Abbotsford’s first airshows were held in the late 1920s on a landing strip in the Matsqui Prairie community of Gifford.
Two brothers, Joseph and Bob Lundstrom, became determined to build a plane of their own. With the use of an engine from a disused Oakland car and the help of some mail order plans, the brothers slowly began construction. Their father, Daniel Lundstrom, built a large shop, still standing, to accommodate his sons’ project and a landing strip on the family farm. During the show, 14 planes came from Chilliwack and Vancouver and passengers were able to fly in a Piper Cub for the reasonable fee of a penny a pound.
July 1, 2 and 3, 1948 saw the first airshow held at the Abbotsford airport, built during the Second World War as a flight training school. At the time of the first show, the airport was still home to about 600 people displaced by the disastrous flood that had inundated most of Matsqui in May of that year.
Sponsored by the Abbotsford Lions and the Chilliwack Flying Club, the three-day event attracted 18,000 spectators. Thrill followed thrill as plane after plane took to the air. Highlights of each day were demonstrations by R.W. “Swede” Ralston, 29-year-old flying marvel, who went up in a D-26 Harvard, and 60-year-old “Pop” Whittier from Seattle who performed a thrilling 5,000 -foot parachute jump, free falling 2500 feet before pulling the ripcord and finally drifting to safety. Dances were held each evening and one third of the proceeds went to the B.C. Flood Relief Fund.
The concept of the airshow as we know it today occurred in 1961, when the Abbotsford Flying Club formed. The founding 40 members felt the Abbotsford Airport was too valuable a resource to waste.Through the initial support of $700 from the Abbotsford Rotary Club, the first show went ahead with over 14,000 spectators.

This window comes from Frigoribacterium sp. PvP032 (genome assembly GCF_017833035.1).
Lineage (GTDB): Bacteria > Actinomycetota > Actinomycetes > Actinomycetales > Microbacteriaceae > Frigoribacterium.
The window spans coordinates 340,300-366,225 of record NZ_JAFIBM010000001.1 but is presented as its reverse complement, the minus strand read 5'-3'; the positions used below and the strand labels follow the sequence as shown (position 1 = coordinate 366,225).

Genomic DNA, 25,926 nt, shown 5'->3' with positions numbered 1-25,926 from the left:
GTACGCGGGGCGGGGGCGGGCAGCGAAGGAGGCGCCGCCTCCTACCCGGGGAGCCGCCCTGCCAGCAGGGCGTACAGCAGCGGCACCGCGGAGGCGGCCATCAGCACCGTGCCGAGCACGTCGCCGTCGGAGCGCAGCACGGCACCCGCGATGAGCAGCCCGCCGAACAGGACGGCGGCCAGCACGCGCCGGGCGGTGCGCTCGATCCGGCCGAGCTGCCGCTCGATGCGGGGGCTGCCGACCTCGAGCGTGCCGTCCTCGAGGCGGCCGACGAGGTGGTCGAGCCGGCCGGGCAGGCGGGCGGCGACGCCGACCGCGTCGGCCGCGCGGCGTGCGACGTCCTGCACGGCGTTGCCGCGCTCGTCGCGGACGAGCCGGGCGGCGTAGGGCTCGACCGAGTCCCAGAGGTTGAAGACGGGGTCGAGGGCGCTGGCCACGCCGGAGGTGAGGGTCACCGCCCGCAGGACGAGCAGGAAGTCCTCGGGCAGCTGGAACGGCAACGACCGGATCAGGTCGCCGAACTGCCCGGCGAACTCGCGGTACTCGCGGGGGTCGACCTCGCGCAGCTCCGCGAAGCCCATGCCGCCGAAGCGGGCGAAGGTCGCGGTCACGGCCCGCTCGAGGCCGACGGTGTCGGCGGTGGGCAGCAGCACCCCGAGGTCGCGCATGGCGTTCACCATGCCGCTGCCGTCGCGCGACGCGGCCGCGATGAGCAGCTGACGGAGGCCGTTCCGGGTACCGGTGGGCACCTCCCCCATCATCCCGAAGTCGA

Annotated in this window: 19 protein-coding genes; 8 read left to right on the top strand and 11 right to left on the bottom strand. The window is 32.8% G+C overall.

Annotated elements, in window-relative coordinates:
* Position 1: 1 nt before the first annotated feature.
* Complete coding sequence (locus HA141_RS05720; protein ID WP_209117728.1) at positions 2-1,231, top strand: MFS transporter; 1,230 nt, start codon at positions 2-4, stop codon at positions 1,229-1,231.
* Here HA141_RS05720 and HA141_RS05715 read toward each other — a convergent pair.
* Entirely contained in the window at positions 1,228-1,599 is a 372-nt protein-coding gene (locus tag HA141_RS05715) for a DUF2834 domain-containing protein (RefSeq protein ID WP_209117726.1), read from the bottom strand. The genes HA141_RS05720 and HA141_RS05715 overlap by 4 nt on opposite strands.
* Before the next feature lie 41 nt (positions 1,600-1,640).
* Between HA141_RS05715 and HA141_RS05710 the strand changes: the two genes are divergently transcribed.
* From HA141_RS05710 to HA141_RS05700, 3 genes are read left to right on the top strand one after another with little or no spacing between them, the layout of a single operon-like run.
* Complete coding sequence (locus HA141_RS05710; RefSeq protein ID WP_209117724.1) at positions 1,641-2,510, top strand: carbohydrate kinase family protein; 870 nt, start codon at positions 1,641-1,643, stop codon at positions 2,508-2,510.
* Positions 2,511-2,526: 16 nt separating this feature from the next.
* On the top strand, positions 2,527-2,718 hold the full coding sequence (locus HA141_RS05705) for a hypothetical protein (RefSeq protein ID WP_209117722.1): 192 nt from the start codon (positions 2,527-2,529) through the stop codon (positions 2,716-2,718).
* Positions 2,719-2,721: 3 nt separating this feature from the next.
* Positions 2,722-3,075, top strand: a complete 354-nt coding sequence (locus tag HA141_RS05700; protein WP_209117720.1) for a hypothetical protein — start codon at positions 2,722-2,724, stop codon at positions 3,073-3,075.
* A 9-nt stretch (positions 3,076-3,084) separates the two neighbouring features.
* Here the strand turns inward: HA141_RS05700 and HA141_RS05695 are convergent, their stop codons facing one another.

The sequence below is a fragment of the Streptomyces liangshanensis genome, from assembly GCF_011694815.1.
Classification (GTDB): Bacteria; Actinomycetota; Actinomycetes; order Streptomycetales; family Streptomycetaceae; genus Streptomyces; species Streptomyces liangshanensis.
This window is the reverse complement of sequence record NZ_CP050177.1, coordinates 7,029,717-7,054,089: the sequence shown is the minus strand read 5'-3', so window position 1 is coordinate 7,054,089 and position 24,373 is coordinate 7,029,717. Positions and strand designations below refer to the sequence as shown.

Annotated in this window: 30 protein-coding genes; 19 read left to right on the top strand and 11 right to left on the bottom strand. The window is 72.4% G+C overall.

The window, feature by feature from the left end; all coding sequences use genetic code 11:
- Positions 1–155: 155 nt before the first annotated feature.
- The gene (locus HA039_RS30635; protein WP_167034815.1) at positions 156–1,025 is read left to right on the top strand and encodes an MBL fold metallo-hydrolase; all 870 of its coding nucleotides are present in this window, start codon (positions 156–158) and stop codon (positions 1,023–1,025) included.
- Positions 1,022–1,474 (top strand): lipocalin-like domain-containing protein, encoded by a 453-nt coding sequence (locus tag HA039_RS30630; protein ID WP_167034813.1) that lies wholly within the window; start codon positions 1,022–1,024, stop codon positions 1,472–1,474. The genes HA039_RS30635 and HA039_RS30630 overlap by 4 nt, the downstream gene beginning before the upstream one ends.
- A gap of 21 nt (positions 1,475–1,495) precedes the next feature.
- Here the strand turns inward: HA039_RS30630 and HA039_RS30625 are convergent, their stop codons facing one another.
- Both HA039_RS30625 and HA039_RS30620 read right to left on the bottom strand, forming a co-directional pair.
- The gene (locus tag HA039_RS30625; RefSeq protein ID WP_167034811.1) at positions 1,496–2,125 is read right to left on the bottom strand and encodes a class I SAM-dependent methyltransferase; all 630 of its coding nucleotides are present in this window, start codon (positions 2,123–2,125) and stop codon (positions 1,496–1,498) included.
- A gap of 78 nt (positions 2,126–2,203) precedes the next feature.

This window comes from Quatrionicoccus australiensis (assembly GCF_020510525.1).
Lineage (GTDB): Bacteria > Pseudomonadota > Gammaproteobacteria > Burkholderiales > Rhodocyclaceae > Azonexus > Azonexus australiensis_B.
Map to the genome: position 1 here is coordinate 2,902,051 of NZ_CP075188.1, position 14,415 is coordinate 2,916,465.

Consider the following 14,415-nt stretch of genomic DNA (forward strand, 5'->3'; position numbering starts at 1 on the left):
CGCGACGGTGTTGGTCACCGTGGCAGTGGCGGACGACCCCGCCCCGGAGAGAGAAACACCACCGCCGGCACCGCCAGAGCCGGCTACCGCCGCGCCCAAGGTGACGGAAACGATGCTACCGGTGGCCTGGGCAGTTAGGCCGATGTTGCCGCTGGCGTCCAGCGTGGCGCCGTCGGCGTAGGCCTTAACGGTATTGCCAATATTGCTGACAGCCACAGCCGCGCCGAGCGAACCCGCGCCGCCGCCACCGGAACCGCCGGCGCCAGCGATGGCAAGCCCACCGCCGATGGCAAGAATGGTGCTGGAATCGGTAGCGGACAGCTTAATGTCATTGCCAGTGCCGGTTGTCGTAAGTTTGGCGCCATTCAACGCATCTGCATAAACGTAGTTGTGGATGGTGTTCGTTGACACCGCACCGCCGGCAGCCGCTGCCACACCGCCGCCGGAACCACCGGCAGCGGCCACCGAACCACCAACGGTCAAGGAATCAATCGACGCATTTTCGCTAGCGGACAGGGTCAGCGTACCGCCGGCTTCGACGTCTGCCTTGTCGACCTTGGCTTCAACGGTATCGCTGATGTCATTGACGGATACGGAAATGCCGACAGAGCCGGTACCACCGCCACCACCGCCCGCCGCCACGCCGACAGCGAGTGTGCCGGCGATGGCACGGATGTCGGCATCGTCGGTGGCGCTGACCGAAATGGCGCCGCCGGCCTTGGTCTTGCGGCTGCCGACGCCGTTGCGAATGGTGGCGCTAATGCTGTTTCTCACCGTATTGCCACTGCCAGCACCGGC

In 1963, the crowd of spectators doubled that of the first year and Toby Trowbridge joined the airshow as announcer. His colourful commentaries would make Toby “the voice of the Abbotsford Airshow” for years to come. 1967 saw the first visit of the Golden Centennaires aerobatic flying team. In 1968 they returned, recreated as the Snowbirds.
Their popularity at Abbotsford played a large role in the Snowbirds becoming a permanent squadron. Attendance also reached an all-time peak of 340,000. Canada’s Prime Minister, Pierre Elliot Trudeau opened the 1969 Abbotsford Airshow and proclaimed it Canada’s National Airshow. The Boeing 747 made its first appearance in Canada at Abbotsford in 1969.
The Airshow continued on into the 1970s, growing in popularity.
The Goodyear Blimp made its first visit in 1971. In 1974, King Hussein of Jordan, a reported aviation buff, opened the show.
The same year, Toby Trowbridge passed away and Bob Singleton, trained by Toby, took over.
In 1976, the Blue Angels celebrated their 30th anniversary and appeared in their new McDonnell Douglas A-4 Skyhawks.
In 1978, Premier Bill Bennett opened the show. A highlight of 1979 was a flyover by the SR 71 Blackbird, unable to land due to secret material on board.
In 1980, the British built Harrier made its first appearance at Abbotsford. Frecce Tricolori from Italy, British Airways Concorde, Patrouille de France, Ray Ban Golds, and Russian Antonov 74 – the largest aircraft in the world made first-time performances in 1986. In 1987, wingwalkers passed a baton mid – air, called the “Abbotsford Pass” in honour of the show and new box seating installed was completely sold out. Prime Minister Brian Mulroney opened the show in 1989.
Due to the escalating hostilities in the Persian Gulf, the U.S. aircraft demos were cancelled in 1990 and the Abbotsford Chamber of Commerce initiated its first “Flight Begins” festivities.
An extraordinary number of forest fires kept Conair out of the show for the first time in two decades.
In 1995, the Snowbirds flew a new routine that included a formation during which the wingtips of the aircraft were separated by only one metre.
The early goal of promoting the use of the Abbotsford Airport through an airshow has been enormously successful.
As a result of the airshow’s success, commercial use of the airport has expanded but with wide-ranging public support as strong as ever, both Airport and Airshow authorities are committed to compromises that will allow the Airshow to continue for years to come.